Skechers (NYSE:SKX) stock rallied for double-digit gains on Friday after the shoemaker reported on its second-quarter earnings. The gains added to what is now a 71% return so far this year -- after a 39% drubbing in 2018. The year didn't start out pretty, though.

During Skechers' first quarter, both sales and earnings came in near the lower end of expectations due to global economic headwinds, negative currency exchange rates, and a floating Easter holiday (a popular apparel shopping event) that messed with comparable figures from last year. Skechers handily put those worries behind it in Q2, though, and it looks like another sales record will be set in 2019.

What just happened

Negative currency exchange rates were a factor again in the spring. As more than half of Skechers' sales come from overseas, a strengthening U.S. dollar means money is lost when a foreign currency is converted back into U.S. greenbacks. Nevertheless, Skechers was back in double-digit growth mode, notching an 11% increase year-over-year (up 14% when excluding exchange rates). The positive trajectory did much to erase the memory of the meager 2% revenue advance at the start of the year.


Six Months Ended June 30, 2019

Six Months Ended June 30, 2018

YOY Change


$2.54 billion

$2.38 billion


Gross profit margin



(0.7 pp)

Operating expenses

$935 million

$925 million


Adjusted earnings per share




YOY = year over year. Pp = percentage point. Data source: Skechers.

Besides a strong currency headwind, there was one other blight on the second-quarter report: Gross profit margin on shoes sold was down. Skechers said it increased its promotional pricing to clear out seasonal merchandise in some areas. In contrast, the overall U.S. business rebounded, the direct-to-consumer digital business was up 14%, and U.S. comparable-store sales on the retail side (a combination of foot traffic and average customer ticket size) were up 4.2%. Operating expenses were close to flat after a big surge in 2018 due to numerous expansion efforts, including building a distribution network in China and breaking ground on a headquarters expansion project in Southern California. It all added up to a solid bottom-line increase for shareholders.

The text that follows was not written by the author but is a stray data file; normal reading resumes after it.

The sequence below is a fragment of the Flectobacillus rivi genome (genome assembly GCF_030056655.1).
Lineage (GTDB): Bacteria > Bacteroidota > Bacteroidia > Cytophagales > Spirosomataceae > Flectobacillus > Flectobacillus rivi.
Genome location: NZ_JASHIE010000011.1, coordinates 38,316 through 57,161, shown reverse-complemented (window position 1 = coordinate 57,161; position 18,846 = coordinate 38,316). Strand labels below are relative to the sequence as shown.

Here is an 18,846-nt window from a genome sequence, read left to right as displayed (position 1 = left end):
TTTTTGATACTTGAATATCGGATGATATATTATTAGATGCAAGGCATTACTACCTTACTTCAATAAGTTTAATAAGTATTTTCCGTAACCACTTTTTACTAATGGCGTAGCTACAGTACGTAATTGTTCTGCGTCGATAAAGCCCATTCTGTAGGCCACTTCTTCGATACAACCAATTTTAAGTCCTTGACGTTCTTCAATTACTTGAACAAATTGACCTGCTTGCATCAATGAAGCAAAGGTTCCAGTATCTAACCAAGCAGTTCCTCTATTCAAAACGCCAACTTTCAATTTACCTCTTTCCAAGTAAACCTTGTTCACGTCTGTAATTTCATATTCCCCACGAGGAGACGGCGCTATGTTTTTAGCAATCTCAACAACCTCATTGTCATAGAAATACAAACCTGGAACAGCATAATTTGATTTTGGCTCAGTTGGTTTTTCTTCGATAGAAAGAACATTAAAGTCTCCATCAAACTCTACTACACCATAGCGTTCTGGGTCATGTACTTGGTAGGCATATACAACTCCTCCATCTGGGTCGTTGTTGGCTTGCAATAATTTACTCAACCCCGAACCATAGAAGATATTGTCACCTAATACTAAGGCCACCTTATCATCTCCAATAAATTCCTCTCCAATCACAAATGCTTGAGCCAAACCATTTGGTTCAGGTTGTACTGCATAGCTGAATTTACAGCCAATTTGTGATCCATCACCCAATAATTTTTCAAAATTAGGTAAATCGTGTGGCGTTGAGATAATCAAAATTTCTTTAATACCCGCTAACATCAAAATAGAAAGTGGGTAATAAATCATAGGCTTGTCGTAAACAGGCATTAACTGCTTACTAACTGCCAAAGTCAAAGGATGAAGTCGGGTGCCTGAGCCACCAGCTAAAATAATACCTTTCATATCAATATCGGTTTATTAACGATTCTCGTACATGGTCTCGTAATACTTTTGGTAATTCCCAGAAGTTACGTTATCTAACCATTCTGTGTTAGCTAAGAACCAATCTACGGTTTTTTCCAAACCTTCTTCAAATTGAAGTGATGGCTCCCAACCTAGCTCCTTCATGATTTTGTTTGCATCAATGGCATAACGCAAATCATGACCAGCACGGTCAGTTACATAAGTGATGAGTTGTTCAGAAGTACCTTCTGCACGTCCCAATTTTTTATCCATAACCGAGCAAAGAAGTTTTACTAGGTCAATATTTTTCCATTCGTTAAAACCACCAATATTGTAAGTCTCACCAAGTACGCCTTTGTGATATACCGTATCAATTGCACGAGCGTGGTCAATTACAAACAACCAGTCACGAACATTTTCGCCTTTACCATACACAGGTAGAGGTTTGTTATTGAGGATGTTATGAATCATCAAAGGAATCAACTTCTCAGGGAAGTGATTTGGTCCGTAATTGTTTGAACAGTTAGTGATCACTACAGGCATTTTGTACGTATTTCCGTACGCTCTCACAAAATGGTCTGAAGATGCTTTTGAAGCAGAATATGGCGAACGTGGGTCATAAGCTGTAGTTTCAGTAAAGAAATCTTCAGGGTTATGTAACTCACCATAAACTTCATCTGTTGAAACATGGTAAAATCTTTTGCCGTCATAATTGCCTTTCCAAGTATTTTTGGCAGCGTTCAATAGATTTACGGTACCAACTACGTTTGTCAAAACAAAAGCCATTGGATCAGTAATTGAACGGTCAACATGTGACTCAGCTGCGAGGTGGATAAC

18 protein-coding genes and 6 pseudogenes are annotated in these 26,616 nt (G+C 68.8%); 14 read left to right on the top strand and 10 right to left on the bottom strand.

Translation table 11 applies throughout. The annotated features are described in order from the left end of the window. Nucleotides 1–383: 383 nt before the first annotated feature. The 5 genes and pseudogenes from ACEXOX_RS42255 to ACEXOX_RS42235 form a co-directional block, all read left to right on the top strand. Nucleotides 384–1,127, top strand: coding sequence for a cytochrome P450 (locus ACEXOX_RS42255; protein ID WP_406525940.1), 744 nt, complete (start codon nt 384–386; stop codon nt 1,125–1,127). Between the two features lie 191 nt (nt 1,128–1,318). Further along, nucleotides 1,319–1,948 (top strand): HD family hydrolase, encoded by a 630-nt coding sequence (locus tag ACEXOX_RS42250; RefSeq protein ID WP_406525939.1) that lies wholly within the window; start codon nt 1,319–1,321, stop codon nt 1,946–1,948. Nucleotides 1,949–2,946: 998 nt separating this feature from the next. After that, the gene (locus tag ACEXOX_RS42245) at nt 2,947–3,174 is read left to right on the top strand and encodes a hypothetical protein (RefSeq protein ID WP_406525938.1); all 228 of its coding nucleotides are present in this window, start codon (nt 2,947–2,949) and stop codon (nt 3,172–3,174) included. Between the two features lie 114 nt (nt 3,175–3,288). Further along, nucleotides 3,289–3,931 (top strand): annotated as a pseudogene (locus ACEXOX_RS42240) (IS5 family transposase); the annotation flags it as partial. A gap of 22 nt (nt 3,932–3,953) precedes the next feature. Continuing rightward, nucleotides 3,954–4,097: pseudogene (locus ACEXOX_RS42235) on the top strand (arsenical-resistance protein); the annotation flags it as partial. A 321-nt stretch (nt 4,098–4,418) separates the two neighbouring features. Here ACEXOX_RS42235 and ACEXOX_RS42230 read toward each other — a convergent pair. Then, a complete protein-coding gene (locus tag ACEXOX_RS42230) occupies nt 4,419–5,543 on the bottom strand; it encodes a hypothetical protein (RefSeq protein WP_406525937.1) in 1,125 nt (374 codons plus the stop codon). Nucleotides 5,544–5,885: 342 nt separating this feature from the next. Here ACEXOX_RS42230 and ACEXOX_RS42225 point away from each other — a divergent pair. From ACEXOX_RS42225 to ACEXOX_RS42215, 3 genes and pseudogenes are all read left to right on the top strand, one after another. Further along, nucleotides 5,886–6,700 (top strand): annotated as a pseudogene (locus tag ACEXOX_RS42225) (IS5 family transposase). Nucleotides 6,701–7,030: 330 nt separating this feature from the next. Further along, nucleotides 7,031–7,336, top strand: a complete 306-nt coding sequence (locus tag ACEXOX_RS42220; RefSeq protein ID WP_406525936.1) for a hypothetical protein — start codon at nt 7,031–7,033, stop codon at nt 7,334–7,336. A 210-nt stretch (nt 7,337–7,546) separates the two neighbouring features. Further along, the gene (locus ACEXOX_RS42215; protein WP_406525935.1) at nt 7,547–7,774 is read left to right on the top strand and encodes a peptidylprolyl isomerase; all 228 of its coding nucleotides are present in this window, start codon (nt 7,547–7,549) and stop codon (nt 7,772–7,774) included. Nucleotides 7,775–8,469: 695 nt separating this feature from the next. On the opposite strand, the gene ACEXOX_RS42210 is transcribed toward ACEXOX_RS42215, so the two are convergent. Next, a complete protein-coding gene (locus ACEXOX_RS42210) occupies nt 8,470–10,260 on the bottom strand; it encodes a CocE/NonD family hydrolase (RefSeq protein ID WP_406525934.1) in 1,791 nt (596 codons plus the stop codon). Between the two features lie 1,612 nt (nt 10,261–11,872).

A shot from the ground up of three young people jogging across a bridge.

Image source: Getty Images.

Skechers puts 2018 woes in the rearview mirror

All in all, it was an excellent quarter, and it looks like the short-term challenges Skechers was facing late in 2018 and early 2019 are behind it. There is still worry that the global economy is in a precarious spot, especially given ongoing trade disputes and resulting slowdowns in consumer activity in some regions around the globe.

But Skechers' brand is winning in spite of those challenges. Even though more than half of sales are derived from overseas, international business still shines as the best opportunity for the quirky shoemaker. New company-owned retail stores are opening in new markets -- especially in emerging countries like India, China, and the Middle East -- and ex-U.S. sales reaccelerated to nearly 20% growth during the quarter.


International YOY Growth

Q2 2019


Q1 2019




YOY = year over year. Data source: Skechers.

For the third quarter, management sees sales coming in between $1.325 billion and $1.350 billion, good for at least 13% growth over the same period a year ago. Earnings per share should be between $0.65 and $0.70, compared with $0.58 in 2018.

After a challenging stretch fraught with heavy investment and volatile bottom-line earnings results, Skechers looks like it's out of the dog house again.

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